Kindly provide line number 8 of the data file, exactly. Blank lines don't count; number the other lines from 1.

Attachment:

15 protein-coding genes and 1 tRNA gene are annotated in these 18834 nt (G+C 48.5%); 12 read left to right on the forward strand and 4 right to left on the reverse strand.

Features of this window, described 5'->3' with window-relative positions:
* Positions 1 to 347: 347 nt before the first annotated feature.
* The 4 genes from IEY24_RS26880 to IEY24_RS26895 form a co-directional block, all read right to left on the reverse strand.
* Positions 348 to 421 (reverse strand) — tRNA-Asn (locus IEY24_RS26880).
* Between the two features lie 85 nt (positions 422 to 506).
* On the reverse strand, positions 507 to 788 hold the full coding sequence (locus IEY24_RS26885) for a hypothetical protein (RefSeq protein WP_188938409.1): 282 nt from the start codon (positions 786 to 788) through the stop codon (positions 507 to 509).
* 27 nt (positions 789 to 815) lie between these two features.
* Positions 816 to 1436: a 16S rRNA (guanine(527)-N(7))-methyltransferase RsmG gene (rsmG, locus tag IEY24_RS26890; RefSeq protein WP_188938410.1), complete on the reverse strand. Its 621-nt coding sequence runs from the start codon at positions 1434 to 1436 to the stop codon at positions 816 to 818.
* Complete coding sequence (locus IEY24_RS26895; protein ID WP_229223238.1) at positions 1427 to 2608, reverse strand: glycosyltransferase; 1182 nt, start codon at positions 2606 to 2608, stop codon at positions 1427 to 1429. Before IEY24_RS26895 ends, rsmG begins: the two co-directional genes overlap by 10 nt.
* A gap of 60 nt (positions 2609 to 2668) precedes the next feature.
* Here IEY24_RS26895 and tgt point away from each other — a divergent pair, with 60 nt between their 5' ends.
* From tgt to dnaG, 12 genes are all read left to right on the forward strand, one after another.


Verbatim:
* 27 nt (positions 789 to 815) lie between these two features.